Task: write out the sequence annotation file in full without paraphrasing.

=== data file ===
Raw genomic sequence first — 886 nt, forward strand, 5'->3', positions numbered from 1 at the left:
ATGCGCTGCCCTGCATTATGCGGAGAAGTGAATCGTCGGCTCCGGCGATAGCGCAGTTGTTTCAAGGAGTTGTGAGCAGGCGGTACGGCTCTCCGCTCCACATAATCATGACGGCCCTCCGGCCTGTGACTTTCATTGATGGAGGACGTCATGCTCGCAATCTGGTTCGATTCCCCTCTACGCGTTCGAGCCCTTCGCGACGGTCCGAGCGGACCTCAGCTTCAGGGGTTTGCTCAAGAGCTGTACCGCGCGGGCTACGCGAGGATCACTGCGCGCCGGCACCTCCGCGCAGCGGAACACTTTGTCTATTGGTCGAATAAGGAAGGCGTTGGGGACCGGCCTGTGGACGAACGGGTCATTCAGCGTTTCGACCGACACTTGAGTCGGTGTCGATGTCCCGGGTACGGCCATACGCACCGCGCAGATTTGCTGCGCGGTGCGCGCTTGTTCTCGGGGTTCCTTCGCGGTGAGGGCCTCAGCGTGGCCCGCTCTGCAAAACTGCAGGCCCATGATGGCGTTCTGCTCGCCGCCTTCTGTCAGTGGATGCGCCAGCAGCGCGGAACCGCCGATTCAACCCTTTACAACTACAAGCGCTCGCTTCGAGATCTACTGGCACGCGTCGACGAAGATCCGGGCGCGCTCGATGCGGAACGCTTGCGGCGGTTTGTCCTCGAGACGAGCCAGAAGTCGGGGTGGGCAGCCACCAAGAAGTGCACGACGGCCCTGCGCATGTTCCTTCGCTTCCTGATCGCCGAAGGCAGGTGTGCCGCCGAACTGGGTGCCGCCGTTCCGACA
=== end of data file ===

Raw genomic sequence first — 886 nt, forward strand, 5'->3', positions numbered from 1 at the left:
ATGCGCTGCCCTGCATTATGCGGAGAAGTGAATCGTCGGCTCCGGCGATAGCGCAGTTGTTTCAAGGAGTTGTGAGCAGGCGGTACGGCTCTCCGCTCCACATAATCATGACGGCCCTCCGGCCTGTGACTTTCATTGATGGAGGACGTCATGCTCGCAATCTGGTTCGATTCCCCTCTACGCGTTCGAGCCCTTCGCGACGGTCCGAGCGGACCTCAGCTTCAGGGGTTTGCTCAAGAGCTGTACCGCGCGGGCTACGCGAGGATCACTGCGCGCCGGCACCTCCGCGCAGCGGAACACTTTGTCTATTGGTCGAATAAGGAAGGCGTTGGGGACCGGCCTGTGGACGAACGGGTCATTCAGCGTTTCGACCGACACTTGAGTCGGTGTCGATGTCCCGGGTACGGCCATACGCACCGCGCAGATTTGCTGCGCGGTGCGCGCTTGTTCTCGGGGTTCCTTCGCGGTGAGGGCCTCAGCGTGGCCCGCTCTGCAAAACTGCAGGCCCATGATGGCGTTCTGCTCGCCGCCTTCTGTCAGTGGATGCGCCAGCAGCGCGGAACCGCCGATTCAACCCTTTACAACTACAAGCGCTCGCTTCGAGATCTACTGGCACGCGTCGACGAAGATCCGGGCGCGCTCGATGCGGAACGCTTGCGGCGGTTTGTCCTCGAGACGAGCCAGAAGTCGGGGTGGGCAGCCACCAAGAAGTGCACGACGGCCCTGCGCATGTTCCTTCGCTTCCTGATCGCCGAAGGCAGGTGTGCCGCCGAACTGGGTGCCGCCGTTCCGACA